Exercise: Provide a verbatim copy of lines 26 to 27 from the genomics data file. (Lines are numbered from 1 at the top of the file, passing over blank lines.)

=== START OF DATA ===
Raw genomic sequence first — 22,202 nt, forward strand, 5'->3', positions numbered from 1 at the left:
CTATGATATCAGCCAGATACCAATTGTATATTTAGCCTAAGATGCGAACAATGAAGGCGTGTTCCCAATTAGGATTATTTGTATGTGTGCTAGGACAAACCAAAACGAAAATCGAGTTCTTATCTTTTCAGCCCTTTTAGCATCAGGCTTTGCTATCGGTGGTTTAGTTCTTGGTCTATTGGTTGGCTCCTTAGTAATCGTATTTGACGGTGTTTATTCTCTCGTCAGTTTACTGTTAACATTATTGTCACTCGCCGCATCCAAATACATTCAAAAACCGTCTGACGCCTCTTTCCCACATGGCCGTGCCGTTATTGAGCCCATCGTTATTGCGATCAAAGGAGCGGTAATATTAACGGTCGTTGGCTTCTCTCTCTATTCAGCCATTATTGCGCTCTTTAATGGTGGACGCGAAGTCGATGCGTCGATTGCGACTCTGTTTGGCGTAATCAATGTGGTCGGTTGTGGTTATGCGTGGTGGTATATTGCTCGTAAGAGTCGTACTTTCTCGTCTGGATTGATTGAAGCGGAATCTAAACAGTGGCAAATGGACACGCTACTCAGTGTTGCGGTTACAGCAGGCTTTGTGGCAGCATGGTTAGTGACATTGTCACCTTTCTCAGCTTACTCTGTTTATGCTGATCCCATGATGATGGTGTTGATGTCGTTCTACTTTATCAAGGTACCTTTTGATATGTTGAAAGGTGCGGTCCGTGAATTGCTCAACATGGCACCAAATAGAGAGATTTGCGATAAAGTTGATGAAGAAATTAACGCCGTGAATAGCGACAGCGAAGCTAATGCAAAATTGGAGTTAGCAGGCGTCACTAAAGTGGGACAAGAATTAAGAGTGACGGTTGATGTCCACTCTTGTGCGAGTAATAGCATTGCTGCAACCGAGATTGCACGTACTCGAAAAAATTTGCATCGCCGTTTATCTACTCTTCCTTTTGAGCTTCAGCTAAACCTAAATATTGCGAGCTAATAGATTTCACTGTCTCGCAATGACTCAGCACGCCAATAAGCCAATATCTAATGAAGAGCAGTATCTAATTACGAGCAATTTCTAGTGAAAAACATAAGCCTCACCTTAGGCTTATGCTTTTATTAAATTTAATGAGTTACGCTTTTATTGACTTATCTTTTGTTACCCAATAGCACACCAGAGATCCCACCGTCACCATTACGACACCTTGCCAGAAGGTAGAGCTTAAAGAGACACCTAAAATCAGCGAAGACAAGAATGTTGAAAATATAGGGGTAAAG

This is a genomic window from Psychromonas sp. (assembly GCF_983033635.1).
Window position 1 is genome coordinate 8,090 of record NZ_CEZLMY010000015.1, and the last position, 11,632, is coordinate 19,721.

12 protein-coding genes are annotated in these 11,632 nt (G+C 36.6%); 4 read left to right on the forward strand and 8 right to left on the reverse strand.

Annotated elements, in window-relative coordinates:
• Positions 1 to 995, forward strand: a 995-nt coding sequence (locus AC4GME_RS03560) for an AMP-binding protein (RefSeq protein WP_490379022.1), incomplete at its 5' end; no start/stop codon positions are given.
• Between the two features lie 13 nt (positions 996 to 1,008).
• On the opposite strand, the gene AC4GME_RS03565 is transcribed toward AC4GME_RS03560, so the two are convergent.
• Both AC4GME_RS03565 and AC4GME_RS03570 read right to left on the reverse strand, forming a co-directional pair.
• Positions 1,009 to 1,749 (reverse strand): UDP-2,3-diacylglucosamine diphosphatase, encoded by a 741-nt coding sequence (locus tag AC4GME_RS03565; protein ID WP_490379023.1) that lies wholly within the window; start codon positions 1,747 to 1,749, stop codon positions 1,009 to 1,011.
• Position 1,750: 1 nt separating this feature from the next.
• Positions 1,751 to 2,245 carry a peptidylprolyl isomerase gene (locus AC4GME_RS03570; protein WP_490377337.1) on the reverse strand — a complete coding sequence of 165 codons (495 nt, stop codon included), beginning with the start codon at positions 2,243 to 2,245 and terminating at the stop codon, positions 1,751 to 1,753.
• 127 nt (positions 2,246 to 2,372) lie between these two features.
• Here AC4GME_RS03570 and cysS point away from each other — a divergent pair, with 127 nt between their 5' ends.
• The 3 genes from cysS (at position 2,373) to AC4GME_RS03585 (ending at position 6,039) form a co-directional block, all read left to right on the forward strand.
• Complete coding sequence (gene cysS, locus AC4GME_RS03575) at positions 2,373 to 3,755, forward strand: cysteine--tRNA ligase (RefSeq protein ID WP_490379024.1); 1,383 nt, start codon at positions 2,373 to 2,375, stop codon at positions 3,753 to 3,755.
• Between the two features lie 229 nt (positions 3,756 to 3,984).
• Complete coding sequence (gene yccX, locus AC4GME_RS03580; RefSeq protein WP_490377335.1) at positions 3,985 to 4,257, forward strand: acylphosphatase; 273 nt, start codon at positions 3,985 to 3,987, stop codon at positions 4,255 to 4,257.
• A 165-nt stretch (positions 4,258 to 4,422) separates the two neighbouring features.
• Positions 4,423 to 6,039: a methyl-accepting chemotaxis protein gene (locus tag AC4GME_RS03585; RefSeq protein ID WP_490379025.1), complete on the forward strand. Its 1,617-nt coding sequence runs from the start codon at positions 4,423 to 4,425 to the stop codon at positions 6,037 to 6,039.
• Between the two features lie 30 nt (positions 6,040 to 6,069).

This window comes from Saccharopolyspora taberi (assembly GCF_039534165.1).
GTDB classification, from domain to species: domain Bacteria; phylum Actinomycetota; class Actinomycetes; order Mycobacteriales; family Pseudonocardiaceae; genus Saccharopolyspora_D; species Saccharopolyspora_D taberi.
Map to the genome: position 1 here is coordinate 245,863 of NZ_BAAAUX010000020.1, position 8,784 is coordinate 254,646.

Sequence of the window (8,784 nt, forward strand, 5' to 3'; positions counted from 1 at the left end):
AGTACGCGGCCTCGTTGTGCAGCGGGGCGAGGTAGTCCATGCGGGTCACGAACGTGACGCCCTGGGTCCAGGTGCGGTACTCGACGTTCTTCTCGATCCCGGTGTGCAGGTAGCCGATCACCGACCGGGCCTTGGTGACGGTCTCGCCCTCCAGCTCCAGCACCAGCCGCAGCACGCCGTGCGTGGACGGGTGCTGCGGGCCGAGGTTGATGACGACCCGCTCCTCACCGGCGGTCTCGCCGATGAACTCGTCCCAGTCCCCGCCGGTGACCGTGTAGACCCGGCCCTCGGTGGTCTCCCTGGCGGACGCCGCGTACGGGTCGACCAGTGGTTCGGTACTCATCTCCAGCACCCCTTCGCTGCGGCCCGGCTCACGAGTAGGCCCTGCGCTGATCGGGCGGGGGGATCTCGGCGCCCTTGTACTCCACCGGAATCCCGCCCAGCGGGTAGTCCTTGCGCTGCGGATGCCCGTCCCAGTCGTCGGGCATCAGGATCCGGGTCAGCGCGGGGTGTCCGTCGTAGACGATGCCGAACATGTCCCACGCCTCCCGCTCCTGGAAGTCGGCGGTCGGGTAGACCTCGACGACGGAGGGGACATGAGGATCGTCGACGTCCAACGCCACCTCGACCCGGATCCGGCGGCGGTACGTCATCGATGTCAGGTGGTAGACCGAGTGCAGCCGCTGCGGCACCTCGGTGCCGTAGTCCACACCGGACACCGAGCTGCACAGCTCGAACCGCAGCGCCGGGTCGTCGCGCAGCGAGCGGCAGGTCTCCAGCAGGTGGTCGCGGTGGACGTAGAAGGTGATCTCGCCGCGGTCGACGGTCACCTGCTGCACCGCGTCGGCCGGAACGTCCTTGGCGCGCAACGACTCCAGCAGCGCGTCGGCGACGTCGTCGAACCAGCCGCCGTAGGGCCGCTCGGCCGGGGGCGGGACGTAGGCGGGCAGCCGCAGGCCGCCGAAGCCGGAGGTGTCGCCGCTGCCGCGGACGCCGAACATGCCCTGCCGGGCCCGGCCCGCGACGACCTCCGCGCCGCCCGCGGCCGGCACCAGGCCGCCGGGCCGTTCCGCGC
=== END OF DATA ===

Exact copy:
Sequence of the window (8,784 nt, forward strand, 5' to 3'; positions counted from 1 at the left end):
AGTACGCGGCCTCGTTGTGCAGCGGGGCGAGGTAGTCCATGCGGGTCACGAACGTGACGCCCTGGGTCCAGGTGCGGTACTCGACGTTCTTCTCGATCCCGGTGTGCAGGTAGCCGATCACCGACCGGGCCTTGGTGACGGTCTCGCCCTCCAGCTCCAGCACCAGCCGCAGCACGCCGTGCGTGGACGGGTGCTGCGGGCCGAGGTTGATGACGACCCGCTCCTCACCGGCGGTCTCGCCGATGAACTCGTCCCAGTCCCCGCCGGTGACCGTGTAGACCCGGCCCTCGGTGGTCTCCCTGGCGGACGCCGCGTACGGGTCGACCAGTGGTTCGGTACTCATCTCCAGCACCCCTTCGCTGCGGCCCGGCTCACGAGTAGGCCCTGCGCTGATCGGGCGGGGGGATCTCGGCGCCCTTGTACTCCACCGGAATCCCGCCCAGCGGGTAGTCCTTGCGCTGCGGATGCCCGTCCCAGTCGTCGGGCATCAGGATCCGGGTCAGCGCGGGGTGTCCGTCGTAGACGATGCCGAACATGTCCCACGCCTCCCGCTCCTGGAAGTCGGCGGTCGGGTAGACCTCGACGACGGAGGGGACATGAGGATCGTCGACGTCCAACGCCACCTCGACCCGGATCCGGCGGCGGTACGTCATCGATGTCAGGTGGTAGACCGAGTGCAGCCGCTGCGGCACCTCGGTGCCGTAGTCCACACCGGACACCGAGCTGCACAGCTCGAACCGCAGCGCCGGGTCGTCGCGCAGCGAGCGGCAGGTCTCCAGCAGGTGGTCGCGGTGGACGTAGAAGGTGATCTCGCCGCGGTCGACGGTCACCTGCTGCACCGCGTCGGCCGGAACGTCCTTGGCGCGCAACGACTCCAGCAGCGCGTCGGCGACGTCGTCGAACCAGCCGCCGTAGGGCCGCTCGGCCGGGGGCGGGACGTAGGCGGGCAGCCGCAGGCCGCCGAAGCCGGAGGTGTCGCCGCTGCCGCGGACGCCGAACATGCCCTGCCGGGCCCGGCCCGCGACGACCTCCGCGCCGCCCGCGGCCGGCACCAGGCCGCCGGGCCGTTCCGCGC